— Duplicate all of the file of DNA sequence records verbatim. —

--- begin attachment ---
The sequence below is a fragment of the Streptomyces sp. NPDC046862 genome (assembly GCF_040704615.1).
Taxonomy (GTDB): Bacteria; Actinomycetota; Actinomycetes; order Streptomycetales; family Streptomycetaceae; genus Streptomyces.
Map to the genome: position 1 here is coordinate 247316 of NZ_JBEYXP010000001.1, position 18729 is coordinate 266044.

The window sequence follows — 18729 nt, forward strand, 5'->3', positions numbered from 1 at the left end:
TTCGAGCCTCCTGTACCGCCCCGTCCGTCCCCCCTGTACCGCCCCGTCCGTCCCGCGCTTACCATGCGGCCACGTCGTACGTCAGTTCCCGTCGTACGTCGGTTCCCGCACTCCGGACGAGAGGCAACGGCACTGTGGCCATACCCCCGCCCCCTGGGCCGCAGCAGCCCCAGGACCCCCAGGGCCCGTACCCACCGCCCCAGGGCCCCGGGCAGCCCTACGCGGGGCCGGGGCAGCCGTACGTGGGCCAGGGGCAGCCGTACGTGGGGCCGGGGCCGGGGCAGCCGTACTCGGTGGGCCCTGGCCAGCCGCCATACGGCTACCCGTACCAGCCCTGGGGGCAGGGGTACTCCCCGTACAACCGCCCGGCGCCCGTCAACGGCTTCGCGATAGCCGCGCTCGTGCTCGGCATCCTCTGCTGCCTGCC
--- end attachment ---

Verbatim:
The sequence below is a fragment of the Streptomyces sp. NPDC046862 genome (assembly GCF_040704615.1).
Taxonomy (GTDB): Bacteria; Actinomycetota; Actinomycetes; order Streptomycetales; family Streptomycetaceae; genus Streptomyces.
Map to the genome: position 1 here is coordinate 247316 of NZ_JBEYXP010000001.1, position 18729 is coordinate 266044.

The window sequence follows — 18729 nt, forward strand, 5'->3', positions numbered from 1 at the left end:
TTCGAGCCTCCTGTACCGCCCCGTCCGTCCCCCCTGTACCGCCCCGTCCGTCCCGCGCTTACCATGCGGCCACGTCGTACGTCAGTTCCCGTCGTACGTCGGTTCCCGCACTCCGGACGAGAGGCAACGGCACTGTGGCCATACCCCCGCCCCCTGGGCCGCAGCAGCCCCAGGACCCCCAGGGCCCGTACCCACCGCCCCAGGGCCCCGGGCAGCCCTACGCGGGGCCGGGGCAGCCGTACGTGGGCCAGGGGCAGCCGTACGTGGGGCCGGGGCCGGGGCAGCCGTACTCGGTGGGCCCTGGCCAGCCGCCATACGGCTACCCGTACCAGCCCTGGGGGCAGGGGTACTCCCCGTACAACCGCCCGGCGCCCGTCAACGGCTTCGCGATAGCCGCGCTCGTGCTCGGCATCCTCTGCTGCCTGCC